[12:31] Then lastly is, we oftentimes get back questions about you’re not going to get cremated remains back, or you don’t get anything back, everything goes down the drain, and that’s not the case. As I mentioned earlier, you will receive back an urn containing your loved one’s cremated remains just like you would have from the fire side.

Bailee:  [12:52] Thank you for clearing that up for us, John. We did have some questions from our listeners that we were hoping you could answer. I believe you already answered this first one, but if you could just indulge us. How long did you say flameless cremation takes again?

John:  [13:11] Sure. The average adult body takes roughly three to four hours, which is about the same amount of time as traditional flame cremation.

Bailee:  [13:15] Thank you, John. Now for our next question, why should I choose flameless cremation over the traditional flame cremation?

John:  [13:22] First and foremost, flameless cremation is an environmental alternative that uses about 30 percent less energy, and releases about 75 percent less carbon dioxide into the atmosphere. For those families that are maybe more environmentally conscious, this is oftentimes a choice that they really seem to like because of the environmental considerations.

[13:51] However, I’ll tell you also that probably the other main driving factor behind families choosing flameless cremation is that we have just as many families that come in to make funeral arrangements and tell us, “Well, you know, I’ve always thought about having cremation, but the one thing I never liked was the whole fire aspect. It just seems so violent. If this is water, well, hey, that sounds more gentle. It sounds more like something I’d be interested in.”

[14:23] Although we still have a lot of families that choose traditional flame cremation, these are probably two of the driving factors that have them choose the new flameless cremation process.

Bailee:  [14:35] Thank you, John, that really clears things up for our listeners. We have a couple more questions for you. Can I have a funeral with my body present prior to the cremation?

John:  [14:46] Most definitely. A funeral involving flameless cremation will support a viewing and a visitation with the body present prior to the cremation. We can have the funeral at the funeral home, or at a church, just like as if we were going to have a burial.

[15:03] Everything can be done prior to cremation, and then ultimately, end with cremation. But on that same caveat, if you’re a family that doesn’t want to have a viewing of the remains, we can obviously do the cremation prior to whatever services you may be looking for, also.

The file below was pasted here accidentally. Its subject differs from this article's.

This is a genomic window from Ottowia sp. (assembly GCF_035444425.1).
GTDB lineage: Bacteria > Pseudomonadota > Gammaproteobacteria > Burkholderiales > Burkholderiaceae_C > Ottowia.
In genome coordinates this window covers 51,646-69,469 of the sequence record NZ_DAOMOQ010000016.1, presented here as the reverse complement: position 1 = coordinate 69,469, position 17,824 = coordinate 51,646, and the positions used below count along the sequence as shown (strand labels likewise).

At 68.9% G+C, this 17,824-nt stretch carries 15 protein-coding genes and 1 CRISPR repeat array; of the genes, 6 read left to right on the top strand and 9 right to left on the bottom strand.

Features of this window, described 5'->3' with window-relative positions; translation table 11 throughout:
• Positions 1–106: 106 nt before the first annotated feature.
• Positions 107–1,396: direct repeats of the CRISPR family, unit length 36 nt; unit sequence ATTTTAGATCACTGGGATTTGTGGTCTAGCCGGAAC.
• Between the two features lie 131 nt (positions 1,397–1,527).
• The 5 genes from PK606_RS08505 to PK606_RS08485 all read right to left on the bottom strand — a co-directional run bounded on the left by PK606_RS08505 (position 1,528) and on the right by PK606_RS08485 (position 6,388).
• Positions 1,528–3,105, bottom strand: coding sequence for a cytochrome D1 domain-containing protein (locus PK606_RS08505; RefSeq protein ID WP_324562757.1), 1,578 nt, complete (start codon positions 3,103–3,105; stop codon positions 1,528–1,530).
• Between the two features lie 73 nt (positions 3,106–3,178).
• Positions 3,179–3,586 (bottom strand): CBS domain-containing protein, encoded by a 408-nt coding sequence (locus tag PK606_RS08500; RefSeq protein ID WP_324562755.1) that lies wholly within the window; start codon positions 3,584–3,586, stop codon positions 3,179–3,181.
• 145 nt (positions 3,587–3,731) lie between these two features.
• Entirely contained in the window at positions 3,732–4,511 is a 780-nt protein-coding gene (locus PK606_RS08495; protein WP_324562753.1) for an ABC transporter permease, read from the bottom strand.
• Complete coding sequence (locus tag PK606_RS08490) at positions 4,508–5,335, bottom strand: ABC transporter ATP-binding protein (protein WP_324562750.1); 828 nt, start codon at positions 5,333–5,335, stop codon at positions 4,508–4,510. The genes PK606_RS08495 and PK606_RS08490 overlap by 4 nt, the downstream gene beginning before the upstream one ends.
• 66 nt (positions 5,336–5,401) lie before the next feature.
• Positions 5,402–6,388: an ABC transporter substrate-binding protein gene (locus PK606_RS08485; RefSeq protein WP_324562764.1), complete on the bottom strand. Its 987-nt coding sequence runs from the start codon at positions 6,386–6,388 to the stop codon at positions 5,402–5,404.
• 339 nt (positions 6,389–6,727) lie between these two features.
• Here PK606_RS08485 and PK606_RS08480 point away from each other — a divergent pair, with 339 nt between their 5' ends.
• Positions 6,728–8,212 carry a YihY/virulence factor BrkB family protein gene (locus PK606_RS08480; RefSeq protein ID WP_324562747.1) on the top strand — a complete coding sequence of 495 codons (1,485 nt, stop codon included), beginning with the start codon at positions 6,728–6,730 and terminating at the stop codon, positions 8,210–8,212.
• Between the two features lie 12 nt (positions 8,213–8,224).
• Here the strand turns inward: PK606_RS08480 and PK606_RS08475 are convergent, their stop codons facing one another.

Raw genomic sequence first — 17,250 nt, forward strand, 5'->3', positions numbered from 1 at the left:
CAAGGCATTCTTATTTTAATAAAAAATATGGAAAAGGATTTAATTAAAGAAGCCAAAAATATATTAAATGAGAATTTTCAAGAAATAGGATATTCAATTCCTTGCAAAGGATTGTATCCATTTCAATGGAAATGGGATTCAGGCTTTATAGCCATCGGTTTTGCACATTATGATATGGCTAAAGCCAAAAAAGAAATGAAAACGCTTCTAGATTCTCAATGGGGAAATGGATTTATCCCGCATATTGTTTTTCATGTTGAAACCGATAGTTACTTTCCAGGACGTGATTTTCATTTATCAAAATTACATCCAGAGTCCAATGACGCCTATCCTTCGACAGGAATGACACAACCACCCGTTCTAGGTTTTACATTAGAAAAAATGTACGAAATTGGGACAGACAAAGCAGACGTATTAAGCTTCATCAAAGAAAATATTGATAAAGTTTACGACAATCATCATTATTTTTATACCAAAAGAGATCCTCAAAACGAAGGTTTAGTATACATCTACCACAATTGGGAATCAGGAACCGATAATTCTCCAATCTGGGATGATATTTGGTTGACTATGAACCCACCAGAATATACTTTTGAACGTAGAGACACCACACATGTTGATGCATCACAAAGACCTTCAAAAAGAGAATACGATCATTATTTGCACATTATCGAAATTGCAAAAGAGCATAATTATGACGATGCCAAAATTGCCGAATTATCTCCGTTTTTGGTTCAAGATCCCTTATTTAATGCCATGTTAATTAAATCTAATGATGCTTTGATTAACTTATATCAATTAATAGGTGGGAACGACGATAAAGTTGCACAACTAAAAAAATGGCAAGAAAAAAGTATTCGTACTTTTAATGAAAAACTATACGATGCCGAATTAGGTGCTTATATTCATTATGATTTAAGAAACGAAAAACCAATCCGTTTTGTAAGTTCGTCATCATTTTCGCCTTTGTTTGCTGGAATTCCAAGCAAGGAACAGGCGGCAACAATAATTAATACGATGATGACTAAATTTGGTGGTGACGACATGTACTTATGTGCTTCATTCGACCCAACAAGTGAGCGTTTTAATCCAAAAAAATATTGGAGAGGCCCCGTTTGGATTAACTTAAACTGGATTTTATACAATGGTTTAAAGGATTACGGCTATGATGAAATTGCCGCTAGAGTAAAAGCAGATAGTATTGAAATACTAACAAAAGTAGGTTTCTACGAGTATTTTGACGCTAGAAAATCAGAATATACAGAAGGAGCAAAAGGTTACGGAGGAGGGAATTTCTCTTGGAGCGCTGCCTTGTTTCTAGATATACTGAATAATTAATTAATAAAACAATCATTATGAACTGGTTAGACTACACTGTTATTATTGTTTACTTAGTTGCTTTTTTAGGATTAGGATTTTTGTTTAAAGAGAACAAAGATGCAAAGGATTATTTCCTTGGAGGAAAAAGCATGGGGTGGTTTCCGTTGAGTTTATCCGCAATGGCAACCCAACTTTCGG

Bailee:  [15:21] Thank you for clearing that up, John. Our last question from our listeners, I believe you already answered this one, as well, but if you could just remind us all. What is left following the flameless cremation process?

John:  [15:34] Sure, and as you mentioned, I believe I’ve already addressed that. Once again, just to make sure everybody does realize, that following the cremation process, just like on the fire side, the family will receive back an urn with the appropriate cremated remains inside the urn.

[15:54] That will allow them then to pursue whatever final memorialization options they may like. It could be placement at a cemetery, it could be placement in a niche, it could be taking them home, it could be scattering them in the Gulf of Mexico or some other favorite place. Again, they have all the same final options for memorialization, just like they would have had on the flame process.

Bailee:  [16:18] Thank you so much for your time, John. We have one more question, in that, do you have any final thoughts that you would like to share with us on the subject?

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John:  [16:26] I certainly do, Bailee, thank you. That is that whether you’re choosing flame cremation or flameless cremation, both will support your choice for all types of services that you and your family may desire.

[16:41] They also offer unique flexibility and a variety of memorialization opportunities, but the best part of all is that both options, because at Anderson‑McQueen, we believe in giving families optinos and choices so that you can choose what’s most appropriate for you and for your loved one. Both of these options will allow you to celebrate the life in the way that is most meaningful to you and your loved ones.

Bailee:  [17:10] Thank you so much, John. We know it was a long trip from your house to this office here, but we really appreciate you taking the time out of your day to come on the show, and for our listeners out there, we’re about to wrap things up, thank you for listening to Anderson‑McQueen Funeral Home’s radio show, “Undertakings,” and never miss an episode by subscribing to Undertakings at the iTunes Store, its’ easy and it’s free.

[17:31] In addition to our podcast, you can also download our free funeral app at iTunes or the App Store. Don’t have an iTunes account? You can listen to this show on our blog at That’s, where you can also read a transcription of today’s show.

[17:49] Remember to email us with question and show ideas to I’m Bailee McQueen with Anderson‑McQueen Funeral Homes, and I thank you for listening to Undertakings.

To learn more about Flameless Cremation or to take an Online Tour, visit